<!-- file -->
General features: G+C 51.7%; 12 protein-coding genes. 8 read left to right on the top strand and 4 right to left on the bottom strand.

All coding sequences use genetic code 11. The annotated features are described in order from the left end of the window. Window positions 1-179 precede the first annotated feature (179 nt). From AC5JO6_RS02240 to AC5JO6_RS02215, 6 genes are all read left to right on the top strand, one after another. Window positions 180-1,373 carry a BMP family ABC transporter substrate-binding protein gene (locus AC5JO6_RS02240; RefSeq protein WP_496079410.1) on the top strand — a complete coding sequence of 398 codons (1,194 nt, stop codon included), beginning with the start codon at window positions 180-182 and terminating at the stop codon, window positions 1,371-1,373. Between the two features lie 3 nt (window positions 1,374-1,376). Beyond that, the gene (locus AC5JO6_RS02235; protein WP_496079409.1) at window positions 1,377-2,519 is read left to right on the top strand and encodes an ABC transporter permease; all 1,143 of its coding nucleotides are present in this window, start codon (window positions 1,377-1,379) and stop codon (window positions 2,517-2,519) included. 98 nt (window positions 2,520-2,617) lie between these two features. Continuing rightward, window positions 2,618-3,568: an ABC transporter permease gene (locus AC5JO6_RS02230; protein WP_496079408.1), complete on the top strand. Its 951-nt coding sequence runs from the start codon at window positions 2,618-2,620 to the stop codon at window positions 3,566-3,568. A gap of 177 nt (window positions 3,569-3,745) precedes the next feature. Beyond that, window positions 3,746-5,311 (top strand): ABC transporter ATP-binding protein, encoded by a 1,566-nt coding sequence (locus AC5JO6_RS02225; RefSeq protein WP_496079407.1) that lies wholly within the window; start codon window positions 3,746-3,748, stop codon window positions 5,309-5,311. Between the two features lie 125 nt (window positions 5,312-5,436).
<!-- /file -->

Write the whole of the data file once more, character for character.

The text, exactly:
General features: G+C 51.7%; 12 protein-coding genes. 8 read left to right on the top strand and 4 right to left on the bottom strand.

All coding sequences use genetic code 11. The annotated features are described in order from the left end of the window. Window positions 1-179 precede the first annotated feature (179 nt). From AC5JO6_RS02240 to AC5JO6_RS02215, 6 genes are all read left to right on the top strand, one after another. Window positions 180-1,373 carry a BMP family ABC transporter substrate-binding protein gene (locus AC5JO6_RS02240; RefSeq protein WP_496079410.1) on the top strand — a complete coding sequence of 398 codons (1,194 nt, stop codon included), beginning with the start codon at window positions 180-182 and terminating at the stop codon, window positions 1,371-1,373. Between the two features lie 3 nt (window positions 1,374-1,376). Beyond that, the gene (locus AC5JO6_RS02235; protein WP_496079409.1) at window positions 1,377-2,519 is read left to right on the top strand and encodes an ABC transporter permease; all 1,143 of its coding nucleotides are present in this window, start codon (window positions 1,377-1,379) and stop codon (window positions 2,517-2,519) included. 98 nt (window positions 2,520-2,617) lie between these two features. Continuing rightward, window positions 2,618-3,568: an ABC transporter permease gene (locus AC5JO6_RS02230; protein WP_496079408.1), complete on the top strand. Its 951-nt coding sequence runs from the start codon at window positions 2,618-2,620 to the stop codon at window positions 3,566-3,568. A gap of 177 nt (window positions 3,569-3,745) precedes the next feature. Beyond that, window positions 3,746-5,311 (top strand): ABC transporter ATP-binding protein, encoded by a 1,566-nt coding sequence (locus AC5JO6_RS02225; RefSeq protein WP_496079407.1) that lies wholly within the window; start codon window positions 3,746-3,748, stop codon window positions 5,309-5,311. Between the two features lie 125 nt (window positions 5,312-5,436).